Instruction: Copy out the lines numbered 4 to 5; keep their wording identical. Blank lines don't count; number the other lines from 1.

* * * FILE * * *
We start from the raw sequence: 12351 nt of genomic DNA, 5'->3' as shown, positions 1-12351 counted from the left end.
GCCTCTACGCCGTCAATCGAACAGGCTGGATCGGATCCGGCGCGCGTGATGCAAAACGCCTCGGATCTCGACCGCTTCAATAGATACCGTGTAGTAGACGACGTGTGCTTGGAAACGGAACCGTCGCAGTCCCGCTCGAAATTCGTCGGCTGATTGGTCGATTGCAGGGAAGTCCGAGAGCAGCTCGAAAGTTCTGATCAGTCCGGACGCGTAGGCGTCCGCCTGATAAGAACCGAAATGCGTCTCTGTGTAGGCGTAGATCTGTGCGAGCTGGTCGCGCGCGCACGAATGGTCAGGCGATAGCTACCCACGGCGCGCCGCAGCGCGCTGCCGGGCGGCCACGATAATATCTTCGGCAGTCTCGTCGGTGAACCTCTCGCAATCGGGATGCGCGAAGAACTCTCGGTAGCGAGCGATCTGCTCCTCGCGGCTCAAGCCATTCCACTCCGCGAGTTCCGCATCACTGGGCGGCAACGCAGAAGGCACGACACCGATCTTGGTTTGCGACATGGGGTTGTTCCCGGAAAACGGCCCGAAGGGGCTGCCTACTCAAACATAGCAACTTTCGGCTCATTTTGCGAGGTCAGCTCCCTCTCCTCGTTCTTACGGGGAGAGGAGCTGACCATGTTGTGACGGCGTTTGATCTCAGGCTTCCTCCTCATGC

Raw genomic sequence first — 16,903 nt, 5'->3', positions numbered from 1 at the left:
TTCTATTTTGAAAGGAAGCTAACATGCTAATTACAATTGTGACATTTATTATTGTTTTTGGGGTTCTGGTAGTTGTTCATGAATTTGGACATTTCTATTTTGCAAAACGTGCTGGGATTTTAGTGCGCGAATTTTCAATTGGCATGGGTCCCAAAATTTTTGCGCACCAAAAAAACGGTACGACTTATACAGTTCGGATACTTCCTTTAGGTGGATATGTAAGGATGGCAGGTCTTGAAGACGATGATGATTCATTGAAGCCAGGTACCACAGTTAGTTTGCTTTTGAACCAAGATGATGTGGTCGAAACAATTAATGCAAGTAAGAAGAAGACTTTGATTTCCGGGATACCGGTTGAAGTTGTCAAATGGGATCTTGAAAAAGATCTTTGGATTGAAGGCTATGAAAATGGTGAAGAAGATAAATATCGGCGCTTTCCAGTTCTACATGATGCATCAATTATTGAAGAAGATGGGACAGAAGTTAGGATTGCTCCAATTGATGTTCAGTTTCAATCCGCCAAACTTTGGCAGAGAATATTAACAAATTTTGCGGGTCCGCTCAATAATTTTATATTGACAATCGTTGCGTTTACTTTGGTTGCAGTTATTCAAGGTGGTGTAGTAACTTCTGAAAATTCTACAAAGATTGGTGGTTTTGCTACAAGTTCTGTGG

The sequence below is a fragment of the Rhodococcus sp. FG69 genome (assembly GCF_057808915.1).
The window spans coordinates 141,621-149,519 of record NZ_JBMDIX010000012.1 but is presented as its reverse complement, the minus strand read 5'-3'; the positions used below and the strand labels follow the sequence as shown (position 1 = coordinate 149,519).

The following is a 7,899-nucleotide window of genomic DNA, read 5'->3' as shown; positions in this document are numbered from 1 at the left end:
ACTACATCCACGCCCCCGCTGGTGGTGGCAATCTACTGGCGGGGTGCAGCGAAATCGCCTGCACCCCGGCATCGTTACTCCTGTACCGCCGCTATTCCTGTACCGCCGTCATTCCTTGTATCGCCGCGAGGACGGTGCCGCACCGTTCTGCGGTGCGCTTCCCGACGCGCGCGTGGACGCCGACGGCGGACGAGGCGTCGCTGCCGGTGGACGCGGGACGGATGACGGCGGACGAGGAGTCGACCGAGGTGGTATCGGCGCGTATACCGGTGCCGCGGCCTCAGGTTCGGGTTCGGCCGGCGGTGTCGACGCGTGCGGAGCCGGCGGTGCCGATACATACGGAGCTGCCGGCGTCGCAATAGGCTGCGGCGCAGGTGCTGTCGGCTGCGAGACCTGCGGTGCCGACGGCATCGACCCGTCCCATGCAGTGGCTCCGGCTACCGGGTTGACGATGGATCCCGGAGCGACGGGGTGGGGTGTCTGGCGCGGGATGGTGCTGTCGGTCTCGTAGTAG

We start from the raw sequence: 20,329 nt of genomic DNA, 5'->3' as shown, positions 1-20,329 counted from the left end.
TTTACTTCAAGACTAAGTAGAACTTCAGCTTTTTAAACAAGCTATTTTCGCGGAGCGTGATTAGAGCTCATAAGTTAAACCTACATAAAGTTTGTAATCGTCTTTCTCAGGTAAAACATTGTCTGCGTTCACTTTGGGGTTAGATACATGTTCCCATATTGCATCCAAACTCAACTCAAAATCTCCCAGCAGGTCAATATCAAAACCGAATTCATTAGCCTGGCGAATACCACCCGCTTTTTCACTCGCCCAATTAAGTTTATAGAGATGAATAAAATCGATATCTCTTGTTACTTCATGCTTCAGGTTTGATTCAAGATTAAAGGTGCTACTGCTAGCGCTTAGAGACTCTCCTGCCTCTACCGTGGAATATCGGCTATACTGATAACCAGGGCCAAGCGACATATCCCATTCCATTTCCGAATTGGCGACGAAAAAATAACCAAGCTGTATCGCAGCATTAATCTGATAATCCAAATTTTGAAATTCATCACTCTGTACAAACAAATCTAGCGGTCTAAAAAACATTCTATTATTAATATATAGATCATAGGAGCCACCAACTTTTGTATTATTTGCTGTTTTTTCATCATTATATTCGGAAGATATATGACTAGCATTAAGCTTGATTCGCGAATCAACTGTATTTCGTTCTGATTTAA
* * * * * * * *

TTCTATTTTGAAAGGAAGCTAACATGCTAATTACAATTGTGACATTTATTATTGTTTTTGGGGTTCTGGTAGTTGTTCATGAATTTGGACATTTCTATTTTGCAAAACGTGCTGGGATTTTAGTGCGCGAATTTTCAATTGGCATGGGTCCCAAAATTTTTGCGCACCAAAAAAACGGTACGACTTATACAGTTCGGATACTTCCTTTAGGTGGATATGTAAGGATGGCAGGTCTTGAAGACGATGATGATTCATTGAAGCCAGGTACCACAGTTAGTTTGCTTTTGAACCAAGATGATGTGGTCGAAACAATTAATGCAAGTAAGAAGAAGACTTTGATTTCCGGGATACCGGTTGAAGTTGTCAAATGGGATCTTGAAAAAGATCTTTGGATTGAAGGCTATGAAAATGGTGAAGAAGATAAATATCGGCGCTTTCCAGTTCTACATGATGCATCAATTATTGAAGAAGATGGGACAGAAGTTAGGATTGCTCCAATTGATGTTCAGTTTCAATCCGCCAAACTTTGGCAGAGAATATTAACAAATTTTGCGGGTCCGCTCAATAATTTTATATTGACAATCGTTGCGTTTACTTTGGTTGCAGTTATTCAAGGTGGTGTAGTAACTTCTGAAAATTCTACAAAGATTGGTGGTTTTGCTACAAGTTCTGTGG

The sequence below is a fragment of the Rhodococcus sp. FG69 genome (assembly GCF_057808915.1).